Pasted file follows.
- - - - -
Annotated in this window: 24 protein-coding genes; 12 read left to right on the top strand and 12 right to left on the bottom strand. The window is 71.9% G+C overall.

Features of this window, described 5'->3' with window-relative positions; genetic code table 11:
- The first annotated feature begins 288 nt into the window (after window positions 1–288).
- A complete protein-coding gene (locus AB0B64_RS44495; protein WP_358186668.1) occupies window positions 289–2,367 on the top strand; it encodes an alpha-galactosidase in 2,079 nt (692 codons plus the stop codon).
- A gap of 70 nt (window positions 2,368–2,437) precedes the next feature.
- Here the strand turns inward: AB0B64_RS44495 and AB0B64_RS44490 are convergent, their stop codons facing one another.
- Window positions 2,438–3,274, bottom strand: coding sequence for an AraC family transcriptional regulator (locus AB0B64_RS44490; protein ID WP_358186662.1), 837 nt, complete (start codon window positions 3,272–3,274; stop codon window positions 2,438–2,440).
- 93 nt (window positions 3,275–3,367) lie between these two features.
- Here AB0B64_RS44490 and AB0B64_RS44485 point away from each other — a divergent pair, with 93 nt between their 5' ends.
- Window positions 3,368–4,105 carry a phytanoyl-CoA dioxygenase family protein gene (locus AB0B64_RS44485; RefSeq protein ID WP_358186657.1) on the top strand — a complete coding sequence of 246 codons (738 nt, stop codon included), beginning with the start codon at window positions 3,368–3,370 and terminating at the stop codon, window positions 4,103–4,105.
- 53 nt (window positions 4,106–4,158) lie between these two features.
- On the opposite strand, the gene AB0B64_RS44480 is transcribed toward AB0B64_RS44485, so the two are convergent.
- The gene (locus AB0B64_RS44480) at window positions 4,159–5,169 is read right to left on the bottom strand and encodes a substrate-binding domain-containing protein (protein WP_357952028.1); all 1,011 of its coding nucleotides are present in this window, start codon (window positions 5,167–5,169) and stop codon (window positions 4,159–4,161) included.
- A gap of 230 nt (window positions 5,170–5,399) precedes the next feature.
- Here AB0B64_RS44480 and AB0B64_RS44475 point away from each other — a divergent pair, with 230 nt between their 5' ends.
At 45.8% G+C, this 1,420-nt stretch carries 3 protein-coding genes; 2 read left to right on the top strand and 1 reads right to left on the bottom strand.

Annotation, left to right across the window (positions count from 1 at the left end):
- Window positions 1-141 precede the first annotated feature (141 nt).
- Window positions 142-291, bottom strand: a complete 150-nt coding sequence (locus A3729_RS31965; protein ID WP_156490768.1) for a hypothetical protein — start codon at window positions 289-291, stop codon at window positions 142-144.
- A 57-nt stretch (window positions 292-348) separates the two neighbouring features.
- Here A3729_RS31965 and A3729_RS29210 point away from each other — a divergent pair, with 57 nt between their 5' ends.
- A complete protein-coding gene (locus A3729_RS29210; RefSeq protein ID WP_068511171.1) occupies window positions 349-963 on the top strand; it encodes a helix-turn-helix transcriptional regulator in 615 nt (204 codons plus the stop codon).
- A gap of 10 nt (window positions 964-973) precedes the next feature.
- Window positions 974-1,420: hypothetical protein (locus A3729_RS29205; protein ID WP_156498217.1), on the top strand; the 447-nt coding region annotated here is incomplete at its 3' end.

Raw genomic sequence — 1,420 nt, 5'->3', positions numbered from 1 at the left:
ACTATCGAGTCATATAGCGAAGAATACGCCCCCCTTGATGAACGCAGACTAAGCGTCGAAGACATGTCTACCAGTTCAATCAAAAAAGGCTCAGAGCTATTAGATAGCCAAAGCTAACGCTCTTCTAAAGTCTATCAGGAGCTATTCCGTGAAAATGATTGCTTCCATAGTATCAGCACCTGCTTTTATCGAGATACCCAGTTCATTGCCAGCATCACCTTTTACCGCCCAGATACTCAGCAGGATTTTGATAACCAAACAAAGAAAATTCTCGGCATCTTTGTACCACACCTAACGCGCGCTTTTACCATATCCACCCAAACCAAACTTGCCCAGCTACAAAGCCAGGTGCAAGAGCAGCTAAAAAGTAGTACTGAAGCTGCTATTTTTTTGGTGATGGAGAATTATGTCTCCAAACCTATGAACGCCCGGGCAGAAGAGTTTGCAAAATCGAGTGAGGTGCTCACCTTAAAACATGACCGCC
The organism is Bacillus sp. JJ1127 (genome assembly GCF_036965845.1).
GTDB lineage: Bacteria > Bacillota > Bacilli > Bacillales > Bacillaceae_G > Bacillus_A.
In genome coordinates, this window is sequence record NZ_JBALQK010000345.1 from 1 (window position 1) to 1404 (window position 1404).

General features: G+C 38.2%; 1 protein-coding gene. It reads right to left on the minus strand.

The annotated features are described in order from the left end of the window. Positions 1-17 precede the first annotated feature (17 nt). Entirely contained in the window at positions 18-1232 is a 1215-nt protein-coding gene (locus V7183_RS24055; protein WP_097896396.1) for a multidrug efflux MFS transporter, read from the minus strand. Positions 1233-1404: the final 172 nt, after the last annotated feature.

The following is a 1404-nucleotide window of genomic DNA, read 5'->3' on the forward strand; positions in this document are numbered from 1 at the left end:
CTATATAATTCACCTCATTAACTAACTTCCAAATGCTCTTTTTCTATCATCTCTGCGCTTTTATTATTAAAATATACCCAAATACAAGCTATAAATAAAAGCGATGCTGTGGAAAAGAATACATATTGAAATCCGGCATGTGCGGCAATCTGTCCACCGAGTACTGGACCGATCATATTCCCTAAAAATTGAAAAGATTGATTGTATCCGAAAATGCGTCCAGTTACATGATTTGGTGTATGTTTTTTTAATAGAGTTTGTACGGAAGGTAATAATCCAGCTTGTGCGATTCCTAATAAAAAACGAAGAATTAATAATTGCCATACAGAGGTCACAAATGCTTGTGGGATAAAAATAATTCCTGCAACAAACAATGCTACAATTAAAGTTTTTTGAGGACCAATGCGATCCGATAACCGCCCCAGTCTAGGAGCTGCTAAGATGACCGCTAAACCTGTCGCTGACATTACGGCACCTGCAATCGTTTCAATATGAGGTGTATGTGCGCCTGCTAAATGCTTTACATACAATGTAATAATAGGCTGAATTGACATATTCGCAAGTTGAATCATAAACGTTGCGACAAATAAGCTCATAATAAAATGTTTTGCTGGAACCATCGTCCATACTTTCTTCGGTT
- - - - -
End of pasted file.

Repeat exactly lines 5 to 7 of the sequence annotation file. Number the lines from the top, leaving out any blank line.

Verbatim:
- A gap of 70 nt (window positions 2,368–2,437) precedes the next feature.
- Here the strand turns inward: AB0B64_RS44495 and AB0B64_RS44490 are convergent, their stop codons facing one another.
- Window positions 2,438–3,274, bottom strand: coding sequence for an AraC family transcriptional regulator (locus AB0B64_RS44490; protein ID WP_358186662.1), 837 nt, complete (start codon window positions 3,272–3,274; stop codon window positions 2,438–2,440).